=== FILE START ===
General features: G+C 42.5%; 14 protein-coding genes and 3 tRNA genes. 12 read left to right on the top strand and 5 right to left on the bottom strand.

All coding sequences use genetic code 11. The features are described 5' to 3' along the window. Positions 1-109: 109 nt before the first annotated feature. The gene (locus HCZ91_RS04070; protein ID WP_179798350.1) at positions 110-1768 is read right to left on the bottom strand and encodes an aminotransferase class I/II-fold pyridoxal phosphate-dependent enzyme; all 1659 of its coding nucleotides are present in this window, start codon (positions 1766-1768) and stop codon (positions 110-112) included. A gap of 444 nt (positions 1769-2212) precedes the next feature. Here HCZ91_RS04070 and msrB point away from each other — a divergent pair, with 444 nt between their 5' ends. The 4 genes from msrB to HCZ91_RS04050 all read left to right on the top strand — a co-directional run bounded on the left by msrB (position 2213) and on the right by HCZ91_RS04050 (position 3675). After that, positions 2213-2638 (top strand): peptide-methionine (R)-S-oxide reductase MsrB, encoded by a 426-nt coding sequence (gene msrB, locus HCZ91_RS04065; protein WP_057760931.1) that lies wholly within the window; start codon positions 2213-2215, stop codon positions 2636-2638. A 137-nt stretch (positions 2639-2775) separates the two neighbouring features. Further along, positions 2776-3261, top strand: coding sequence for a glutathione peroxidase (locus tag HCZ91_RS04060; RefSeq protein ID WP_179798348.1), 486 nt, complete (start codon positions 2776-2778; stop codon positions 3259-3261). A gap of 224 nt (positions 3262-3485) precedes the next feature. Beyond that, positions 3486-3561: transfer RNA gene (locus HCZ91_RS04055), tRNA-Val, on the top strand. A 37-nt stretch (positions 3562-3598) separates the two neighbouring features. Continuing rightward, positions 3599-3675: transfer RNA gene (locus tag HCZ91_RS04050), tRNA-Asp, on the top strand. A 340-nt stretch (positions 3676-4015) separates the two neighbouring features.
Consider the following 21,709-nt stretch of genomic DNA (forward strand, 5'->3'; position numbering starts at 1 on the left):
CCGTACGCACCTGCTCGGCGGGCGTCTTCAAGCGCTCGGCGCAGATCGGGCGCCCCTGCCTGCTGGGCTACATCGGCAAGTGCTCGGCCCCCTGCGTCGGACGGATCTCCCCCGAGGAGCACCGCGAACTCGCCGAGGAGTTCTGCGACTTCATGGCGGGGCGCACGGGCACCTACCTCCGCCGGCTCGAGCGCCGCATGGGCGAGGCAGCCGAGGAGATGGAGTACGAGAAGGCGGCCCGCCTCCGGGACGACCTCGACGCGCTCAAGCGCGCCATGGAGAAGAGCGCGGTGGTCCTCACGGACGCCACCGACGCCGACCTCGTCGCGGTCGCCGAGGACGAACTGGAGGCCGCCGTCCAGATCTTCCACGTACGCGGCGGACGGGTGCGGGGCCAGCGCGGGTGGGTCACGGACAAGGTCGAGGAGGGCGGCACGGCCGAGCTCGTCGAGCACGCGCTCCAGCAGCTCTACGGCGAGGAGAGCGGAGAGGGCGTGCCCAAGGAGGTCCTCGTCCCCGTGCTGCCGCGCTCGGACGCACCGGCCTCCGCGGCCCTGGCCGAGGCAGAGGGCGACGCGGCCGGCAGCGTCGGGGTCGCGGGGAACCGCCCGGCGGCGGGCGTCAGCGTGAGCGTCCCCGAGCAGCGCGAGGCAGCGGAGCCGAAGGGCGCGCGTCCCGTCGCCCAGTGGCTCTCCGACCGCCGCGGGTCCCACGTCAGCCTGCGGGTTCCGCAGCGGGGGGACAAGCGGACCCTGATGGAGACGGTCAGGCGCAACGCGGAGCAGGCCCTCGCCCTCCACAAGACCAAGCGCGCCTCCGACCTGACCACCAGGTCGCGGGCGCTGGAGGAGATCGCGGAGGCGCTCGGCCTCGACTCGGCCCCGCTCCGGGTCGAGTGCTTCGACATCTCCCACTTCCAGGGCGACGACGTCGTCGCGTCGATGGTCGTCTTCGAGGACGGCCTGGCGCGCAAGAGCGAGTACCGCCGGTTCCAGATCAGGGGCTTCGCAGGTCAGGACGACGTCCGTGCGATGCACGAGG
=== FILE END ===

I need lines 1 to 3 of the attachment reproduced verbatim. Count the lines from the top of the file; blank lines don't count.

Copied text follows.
General features: G+C 42.5%; 14 protein-coding genes and 3 tRNA genes. 12 read left to right on the top strand and 5 right to left on the bottom strand.

All coding sequences use genetic code 11. The features are described 5' to 3' along the window. Positions 1-109: 109 nt before the first annotated feature. The gene (locus HCZ91_RS04070; protein ID WP_179798350.1) at positions 110-1768 is read right to left on the bottom strand and encodes an aminotransferase class I/II-fold pyridoxal phosphate-dependent enzyme; all 1659 of its coding nucleotides are present in this window, start codon (positions 1766-1768) and stop codon (positions 110-112) included. A gap of 444 nt (positions 1769-2212) precedes the next feature. Here HCZ91_RS04070 and msrB point away from each other — a divergent pair, with 444 nt between their 5' ends. The 4 genes from msrB to HCZ91_RS04050 all read left to right on the top strand — a co-directional run bounded on the left by msrB (position 2213) and on the right by HCZ91_RS04050 (position 3675). After that, positions 2213-2638 (top strand): peptide-methionine (R)-S-oxide reductase MsrB, encoded by a 426-nt coding sequence (gene msrB, locus HCZ91_RS04065; protein WP_057760931.1) that lies wholly within the window; start codon positions 2213-2215, stop codon positions 2636-2638. A 137-nt stretch (positions 2639-2775) separates the two neighbouring features. Further along, positions 2776-3261, top strand: coding sequence for a glutathione peroxidase (locus tag HCZ91_RS04060; RefSeq protein ID WP_179798348.1), 486 nt, complete (start codon positions 2776-2778; stop codon positions 3259-3261). A gap of 224 nt (positions 3262-3485) precedes the next feature. Beyond that, positions 3486-3561: transfer RNA gene (locus HCZ91_RS04055), tRNA-Val, on the top strand. A 37-nt stretch (positions 3562-3598) separates the two neighbouring features. Continuing rightward, positions 3599-3675: transfer RNA gene (locus tag HCZ91_RS04050), tRNA-Asp, on the top strand. A 340-nt stretch (positions 3676-4015) separates the two neighbouring features.
Consider the following 21,709-nt stretch of genomic DNA (forward strand, 5'->3'; position numbering starts at 1 on the left):